Irish Rural Link (IRL) was in Pescara, Italy – in the news last week for its hailstones ‘the size of oranges’ – for the second meeting of two Erasmus+ projects on digital empowerment and sustainable tourism, on May 28 and 29.

The DELSA (Digital Empowerment for Low Skilled Adults) gathering involved eight partners, including IRL. They represented six European countries – Belgium, Hungary, Ireland, Italy, Poland and Spain – and were hosted by Italian Development Partners in Pescara, said Louise Lennon of IRL.

DELSA addresses the issue of low digital competences and skills, and will develop immediate and concrete training and educational resources to advance digital abilities of low-skilled adults for empowerment.

Adult education

The partners discussed the training module’s structure and content in DELSA, available in five languages. Every partner made a presentation of their current status on digitalisation and how to improve the adult education system through a proper strategy for empowerment.

Administrative aspects were covered as well as dissemination; exploitation; visibility; and quality assurance.

Sustainable tourism

IRL also met with partners from Belgium, Cyprus, Italy, Iceland and Spain for the second meeting of  SUSTAIN IT (Sustainable Tourism Innovative Training).

The goal is to reinforce capacities of European workers and professionals in the sustainable tourism sector to enhance their employability while reigniting the sectors’ growth and competitiveness.

SUSTAIN IT will develop innovative concrete and actionable training to be delivered through traditional face-to-face means and the dedicated Open Educational Resource.

Partners had the opportunity to make a presentation about the current status of the project’s website as well as issues related to sustainable tourism. Dissemination and administrative issues were also addressed, including the training content of the courses for future implementation.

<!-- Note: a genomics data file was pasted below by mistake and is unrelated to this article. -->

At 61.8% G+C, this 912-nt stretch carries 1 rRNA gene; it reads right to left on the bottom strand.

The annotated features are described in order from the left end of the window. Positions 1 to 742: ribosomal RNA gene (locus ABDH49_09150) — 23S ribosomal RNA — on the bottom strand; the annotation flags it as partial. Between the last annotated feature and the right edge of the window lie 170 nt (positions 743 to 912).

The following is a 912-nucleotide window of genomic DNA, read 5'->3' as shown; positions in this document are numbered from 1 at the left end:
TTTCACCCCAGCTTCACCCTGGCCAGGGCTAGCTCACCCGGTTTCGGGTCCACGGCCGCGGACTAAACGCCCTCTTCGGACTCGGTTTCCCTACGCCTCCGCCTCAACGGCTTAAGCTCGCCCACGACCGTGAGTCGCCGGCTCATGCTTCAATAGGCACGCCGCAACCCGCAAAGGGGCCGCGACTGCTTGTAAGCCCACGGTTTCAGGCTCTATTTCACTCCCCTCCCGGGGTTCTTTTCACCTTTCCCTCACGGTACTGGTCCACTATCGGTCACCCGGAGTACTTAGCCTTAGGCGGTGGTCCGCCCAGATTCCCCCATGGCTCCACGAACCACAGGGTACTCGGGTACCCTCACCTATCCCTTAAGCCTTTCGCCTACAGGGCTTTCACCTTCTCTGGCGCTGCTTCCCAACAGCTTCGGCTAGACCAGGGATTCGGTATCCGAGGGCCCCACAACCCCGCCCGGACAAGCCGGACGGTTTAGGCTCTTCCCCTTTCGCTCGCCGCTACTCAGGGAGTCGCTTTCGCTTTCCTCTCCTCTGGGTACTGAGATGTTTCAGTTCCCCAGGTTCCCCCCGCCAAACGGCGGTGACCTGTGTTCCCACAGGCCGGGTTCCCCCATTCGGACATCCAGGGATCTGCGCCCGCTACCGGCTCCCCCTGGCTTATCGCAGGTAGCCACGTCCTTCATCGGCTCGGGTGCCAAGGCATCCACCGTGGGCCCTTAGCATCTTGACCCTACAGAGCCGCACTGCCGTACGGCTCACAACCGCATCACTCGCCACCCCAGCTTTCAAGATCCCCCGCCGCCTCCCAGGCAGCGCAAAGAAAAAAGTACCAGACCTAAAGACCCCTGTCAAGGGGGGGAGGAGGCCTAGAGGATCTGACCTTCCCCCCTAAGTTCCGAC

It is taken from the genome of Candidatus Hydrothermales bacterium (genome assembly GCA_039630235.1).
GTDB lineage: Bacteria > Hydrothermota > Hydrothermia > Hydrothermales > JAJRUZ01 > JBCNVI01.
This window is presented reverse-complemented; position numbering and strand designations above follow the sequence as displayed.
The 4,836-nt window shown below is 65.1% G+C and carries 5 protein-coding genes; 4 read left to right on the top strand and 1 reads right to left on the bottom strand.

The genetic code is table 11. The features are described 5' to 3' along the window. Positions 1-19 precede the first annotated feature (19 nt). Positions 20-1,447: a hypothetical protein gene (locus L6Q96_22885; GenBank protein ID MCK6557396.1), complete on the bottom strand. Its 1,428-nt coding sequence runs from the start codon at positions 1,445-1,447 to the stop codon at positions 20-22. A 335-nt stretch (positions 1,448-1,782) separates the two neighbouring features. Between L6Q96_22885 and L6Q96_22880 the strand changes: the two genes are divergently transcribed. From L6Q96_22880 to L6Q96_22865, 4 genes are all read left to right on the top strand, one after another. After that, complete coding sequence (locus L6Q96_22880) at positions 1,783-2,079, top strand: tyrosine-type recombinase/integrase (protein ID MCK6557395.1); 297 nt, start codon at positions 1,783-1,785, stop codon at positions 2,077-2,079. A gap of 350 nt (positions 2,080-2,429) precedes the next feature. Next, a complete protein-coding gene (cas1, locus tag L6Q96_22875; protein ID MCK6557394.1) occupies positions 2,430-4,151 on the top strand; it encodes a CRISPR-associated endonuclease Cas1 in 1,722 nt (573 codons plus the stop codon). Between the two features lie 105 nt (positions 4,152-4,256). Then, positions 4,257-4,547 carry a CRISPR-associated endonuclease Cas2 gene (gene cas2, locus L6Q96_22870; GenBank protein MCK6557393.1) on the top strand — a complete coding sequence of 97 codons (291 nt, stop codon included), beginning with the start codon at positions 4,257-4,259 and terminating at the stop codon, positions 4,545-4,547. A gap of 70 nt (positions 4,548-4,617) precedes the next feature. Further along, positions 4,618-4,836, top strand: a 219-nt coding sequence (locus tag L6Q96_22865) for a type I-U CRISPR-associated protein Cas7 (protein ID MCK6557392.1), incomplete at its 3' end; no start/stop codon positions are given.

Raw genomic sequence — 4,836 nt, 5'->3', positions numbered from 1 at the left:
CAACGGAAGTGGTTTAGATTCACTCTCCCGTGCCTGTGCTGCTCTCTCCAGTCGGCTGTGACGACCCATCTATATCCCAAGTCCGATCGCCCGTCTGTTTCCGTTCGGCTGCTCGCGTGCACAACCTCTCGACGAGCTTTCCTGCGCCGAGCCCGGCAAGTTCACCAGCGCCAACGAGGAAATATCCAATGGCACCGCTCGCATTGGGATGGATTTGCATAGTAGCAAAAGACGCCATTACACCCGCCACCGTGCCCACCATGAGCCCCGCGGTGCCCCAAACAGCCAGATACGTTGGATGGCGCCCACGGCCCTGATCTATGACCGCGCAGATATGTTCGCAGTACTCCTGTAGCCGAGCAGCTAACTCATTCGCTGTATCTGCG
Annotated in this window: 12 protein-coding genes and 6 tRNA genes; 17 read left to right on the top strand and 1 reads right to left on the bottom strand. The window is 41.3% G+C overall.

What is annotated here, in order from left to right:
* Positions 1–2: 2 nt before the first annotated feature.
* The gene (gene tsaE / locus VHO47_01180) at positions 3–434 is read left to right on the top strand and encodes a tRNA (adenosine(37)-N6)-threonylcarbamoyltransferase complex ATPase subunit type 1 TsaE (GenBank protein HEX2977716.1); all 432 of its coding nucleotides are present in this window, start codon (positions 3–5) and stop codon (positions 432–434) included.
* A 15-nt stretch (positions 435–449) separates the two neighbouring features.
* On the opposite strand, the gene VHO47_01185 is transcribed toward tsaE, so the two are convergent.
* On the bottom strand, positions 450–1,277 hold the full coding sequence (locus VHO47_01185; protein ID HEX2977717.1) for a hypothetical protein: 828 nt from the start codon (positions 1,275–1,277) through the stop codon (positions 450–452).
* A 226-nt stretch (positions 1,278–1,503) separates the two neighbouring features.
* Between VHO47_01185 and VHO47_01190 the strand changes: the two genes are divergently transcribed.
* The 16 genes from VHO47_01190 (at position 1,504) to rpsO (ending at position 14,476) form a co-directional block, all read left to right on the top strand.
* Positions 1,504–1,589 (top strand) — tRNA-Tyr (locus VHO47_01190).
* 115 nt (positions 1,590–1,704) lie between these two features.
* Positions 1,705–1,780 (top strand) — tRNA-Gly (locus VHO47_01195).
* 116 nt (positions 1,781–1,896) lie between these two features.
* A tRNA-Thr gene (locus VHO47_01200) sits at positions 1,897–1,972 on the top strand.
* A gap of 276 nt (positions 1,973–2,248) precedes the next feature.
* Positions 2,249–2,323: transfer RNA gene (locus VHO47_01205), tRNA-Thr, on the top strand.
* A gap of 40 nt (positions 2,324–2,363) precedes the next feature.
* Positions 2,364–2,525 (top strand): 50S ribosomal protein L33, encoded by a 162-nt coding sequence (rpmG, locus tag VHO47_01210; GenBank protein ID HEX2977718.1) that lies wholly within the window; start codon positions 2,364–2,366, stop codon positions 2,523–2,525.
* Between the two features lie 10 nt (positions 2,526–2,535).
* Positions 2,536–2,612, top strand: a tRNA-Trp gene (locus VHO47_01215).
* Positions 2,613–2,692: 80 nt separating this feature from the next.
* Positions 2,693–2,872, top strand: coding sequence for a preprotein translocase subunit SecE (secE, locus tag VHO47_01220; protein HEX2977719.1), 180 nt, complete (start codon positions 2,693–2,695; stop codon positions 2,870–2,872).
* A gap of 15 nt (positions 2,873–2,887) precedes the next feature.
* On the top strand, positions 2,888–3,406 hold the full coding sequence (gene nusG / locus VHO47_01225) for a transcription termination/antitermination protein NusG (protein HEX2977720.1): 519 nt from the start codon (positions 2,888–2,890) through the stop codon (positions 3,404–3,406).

“At both the SUSTAIN IT and DELSA meetings, every partner gave an overview of
the current situation of tourism and digital skills among adults in their
country. The development of the modules for each project was also discussed
which will be tested with end users in October,” said Louise.

The projects are co-funded by the Erasmus+ programme of the European Commission, key action 2, strategic partnerships for adult education.

IRL was also in Angavallen, Sweden, recently for the second partner progress meeting of RUBIZMO (Replicable Business Models for Modern Rural Economies) project.

It is a three-year collaborative initiative, funded by Horizon 2020, to identify the best initiatives and conditions for supporting rural jobs and growth.

RUBIZMO will focus on three key elements to help make this happen:

  • Identifying and analysing promising business models and collaborative networks fertile for upscaling and replication;
  • Providing easy access overviews of these rural ‘hot spots’ of business innovation and practical support tools for entrepreneurs, local networks and policymakers to adopt them;
  • Active coaching of entrepreneurs and peer-to-peer training focusing on creating the novel collaboration patterns RUBIZMO assessment has identified as key for improved competitiveness and sustainability of the business model.

These actions will be carefully crafted with local networks to build on local strengths and enhance existing initiatives, giving a new lease of life to promising steps taken by different regional, national and European programmes, said Louise.

“The business cases selected from the 11 partnering countries for the next round of interviews were discussed and how to proceed with the interviews.

“The analysis of these interviews will help form the basis for the development of business tools and guidelines in the next phase of the project. What these tools could potentially look like was also discussed,” she said.